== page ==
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Chimp research restrictions underway, gov't says

Chimpanzee Ham, who flew America's first suborbital space flight on January 31, 1961, toasts NASA's Anniversary by sampling a Skylab space drink, on October 01, 1973 at the National Zoo in Washington DC, where he lived until his death in 1983. Getty Images

(CBS/AP) Chimpanzee research may be on its way out, now that the government's National Institutes of Health said it plans to impose strict limits that would make chimp studies a last resort.

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Chimps' similarity with people "demands special consideration and respect," said NIH director Dr. Francis Collins.

The government's announcement was prompted by an Institute of Medicine declaration that most chimp studies can't be justified, and that strict new limits should determine which experiments are important enough to outweigh the moral cost of involving a species that's so similar to humans.

"The bar is very high," said the panel's chief, bioethicist Dr. Jeffrey Kahn of Johns Hopkins University.

The group stopped short of recommending an outright ban, saying a handful of projects today might require chimps - but animals may also be required in the future as new diseases evolve and emerge.

Animal welfare groups welcomed the announcement - but would prefer a total ban.

"Chimpanzees have provided limited value in research settings, and now alternative methods have been developed that will make their use all but obsolete," said Wayne Pacelle, president of the Humane Society of the United States.

Some scientists say chimp research has already been on its way out, so the limits won't change much.

"The use of a chimpanzee in biomedical research is the rare exception," said Dr. Thomas Rowell, director of Louisiana's New Iberia Research Center, one of five research centers that house chimps and other primates.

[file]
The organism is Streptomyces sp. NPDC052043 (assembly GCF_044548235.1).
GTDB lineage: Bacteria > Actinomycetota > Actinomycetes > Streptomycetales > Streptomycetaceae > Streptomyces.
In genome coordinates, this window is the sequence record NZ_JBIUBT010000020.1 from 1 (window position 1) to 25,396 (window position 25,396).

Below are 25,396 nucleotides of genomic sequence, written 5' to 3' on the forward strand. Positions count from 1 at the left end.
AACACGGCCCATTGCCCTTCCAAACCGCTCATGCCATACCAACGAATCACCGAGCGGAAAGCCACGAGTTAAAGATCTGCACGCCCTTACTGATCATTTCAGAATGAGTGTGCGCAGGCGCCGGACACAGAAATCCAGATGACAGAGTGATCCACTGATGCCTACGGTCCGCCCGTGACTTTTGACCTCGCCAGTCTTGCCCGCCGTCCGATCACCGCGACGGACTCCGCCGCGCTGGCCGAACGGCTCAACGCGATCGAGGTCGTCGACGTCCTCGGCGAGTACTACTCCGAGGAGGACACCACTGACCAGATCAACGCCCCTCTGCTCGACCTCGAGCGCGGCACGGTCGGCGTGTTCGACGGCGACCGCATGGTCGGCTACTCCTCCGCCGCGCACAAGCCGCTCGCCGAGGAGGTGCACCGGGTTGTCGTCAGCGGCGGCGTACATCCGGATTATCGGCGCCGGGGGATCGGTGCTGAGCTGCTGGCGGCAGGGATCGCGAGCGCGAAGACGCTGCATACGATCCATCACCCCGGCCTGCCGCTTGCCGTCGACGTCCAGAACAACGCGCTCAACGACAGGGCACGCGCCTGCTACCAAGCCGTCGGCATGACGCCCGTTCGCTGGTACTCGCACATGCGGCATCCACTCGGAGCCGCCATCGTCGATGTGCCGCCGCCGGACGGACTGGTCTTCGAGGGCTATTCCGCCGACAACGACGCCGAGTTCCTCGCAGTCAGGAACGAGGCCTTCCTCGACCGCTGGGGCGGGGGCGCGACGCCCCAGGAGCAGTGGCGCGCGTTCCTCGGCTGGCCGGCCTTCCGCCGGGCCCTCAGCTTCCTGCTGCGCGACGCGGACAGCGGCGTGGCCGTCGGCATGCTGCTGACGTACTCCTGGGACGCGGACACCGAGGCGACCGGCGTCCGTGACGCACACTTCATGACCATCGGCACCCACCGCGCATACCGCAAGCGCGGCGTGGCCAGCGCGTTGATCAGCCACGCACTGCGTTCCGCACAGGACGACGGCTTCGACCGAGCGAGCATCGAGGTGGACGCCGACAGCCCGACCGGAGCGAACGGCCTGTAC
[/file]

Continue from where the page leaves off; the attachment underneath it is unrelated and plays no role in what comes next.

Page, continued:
It's unclear what will happen to many of the nation's 937 research chimps - 612 government-owned - that are currently being used in research. Most of the chimps are old, since the U.S. put a moratorium on breeding since 1995.

Collins also announced the NIH temporarily barred new government-funded studies involving chimps as his agency began implementing the new limits. The NIH will also decide whether to phase out about 37 ongoing projects, half of which Collins said probably don't meet the new standards.

Chimpanzee's genetic similarity to humans - about 99 percent identical - has long caused a quandary, making the animals valuable to medical researchers for nearly a century but also sparking ethical debates.

"They are highly intelligent. They live in complex social settings, and they live for a very long time," said evolutionary anthropologist Dr. Anne Pusey of Duke University, who once worked with chimp expert Jane Goodall and manages an archive of Goodall's field data on the animals.

"When you enclose a chimp in a very small cage for 50 years, it really is cruel and unusual, even regardless of whether you're doing invasive things to them," she added.

The government's move puts the U.S. in line with the rest of the world. The U.S. is one of only two countries that conduct chimp research; the other is Gabon, in Africa. The European Union essentially banned such research last year.

The standards wouldn't automatically apply to privately-funded pharmaceutical research.

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